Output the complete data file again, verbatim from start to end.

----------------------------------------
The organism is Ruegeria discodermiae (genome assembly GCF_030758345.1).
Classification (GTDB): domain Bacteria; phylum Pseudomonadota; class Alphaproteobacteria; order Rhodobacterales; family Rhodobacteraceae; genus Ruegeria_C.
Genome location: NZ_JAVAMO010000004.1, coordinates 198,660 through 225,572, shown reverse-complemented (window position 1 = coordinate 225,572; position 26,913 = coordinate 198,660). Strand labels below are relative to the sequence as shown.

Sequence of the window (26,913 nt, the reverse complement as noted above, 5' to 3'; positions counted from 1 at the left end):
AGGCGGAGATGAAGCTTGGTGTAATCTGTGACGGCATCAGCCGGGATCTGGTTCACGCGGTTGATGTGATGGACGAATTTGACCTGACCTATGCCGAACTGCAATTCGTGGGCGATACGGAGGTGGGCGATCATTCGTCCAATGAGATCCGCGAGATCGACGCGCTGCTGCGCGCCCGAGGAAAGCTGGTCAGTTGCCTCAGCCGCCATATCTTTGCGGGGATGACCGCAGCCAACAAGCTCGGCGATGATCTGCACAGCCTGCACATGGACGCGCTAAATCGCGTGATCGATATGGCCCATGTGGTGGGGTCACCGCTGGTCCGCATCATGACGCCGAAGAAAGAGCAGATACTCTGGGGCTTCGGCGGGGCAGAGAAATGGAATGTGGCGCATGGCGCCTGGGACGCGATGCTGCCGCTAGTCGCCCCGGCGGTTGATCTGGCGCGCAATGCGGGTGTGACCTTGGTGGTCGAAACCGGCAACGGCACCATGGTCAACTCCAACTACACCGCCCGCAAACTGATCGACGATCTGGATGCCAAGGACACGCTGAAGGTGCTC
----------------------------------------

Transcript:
The organism is Ruegeria discodermiae (genome assembly GCF_030758345.1).
Classification (GTDB): domain Bacteria; phylum Pseudomonadota; class Alphaproteobacteria; order Rhodobacterales; family Rhodobacteraceae; genus Ruegeria_C.
Genome location: NZ_JAVAMO010000004.1, coordinates 198,660 through 225,572, shown reverse-complemented (window position 1 = coordinate 225,572; position 26,913 = coordinate 198,660). Strand labels below are relative to the sequence as shown.

Sequence of the window (26,913 nt, the reverse complement as noted above, 5' to 3'; positions counted from 1 at the left end):
AGGCGGAGATGAAGCTTGGTGTAATCTGTGACGGCATCAGCCGGGATCTGGTTCACGCGGTTGATGTGATGGACGAATTTGACCTGACCTATGCCGAACTGCAATTCGTGGGCGATACGGAGGTGGGCGATCATTCGTCCAATGAGATCCGCGAGATCGACGCGCTGCTGCGCGCCCGAGGAAAGCTGGTCAGTTGCCTCAGCCGCCATATCTTTGCGGGGATGACCGCAGCCAACAAGCTCGGCGATGATCTGCACAGCCTGCACATGGACGCGCTAAATCGCGTGATCGATATGGCCCATGTGGTGGGGTCACCGCTGGTCCGCATCATGACGCCGAAGAAAGAGCAGATACTCTGGGGCTTCGGCGGGGCAGAGAAATGGAATGTGGCGCATGGCGCCTGGGACGCGATGCTGCCGCTAGTCGCCCCGGCGGTTGATCTGGCGCGCAATGCGGGTGTGACCTTGGTGGTCGAAACCGGCAACGGCACCATGGTCAACTCCAACTACACCGCCCGCAAACTGATCGACGATCTGGATGCCAAGGACACGCTGAAGGTGCTC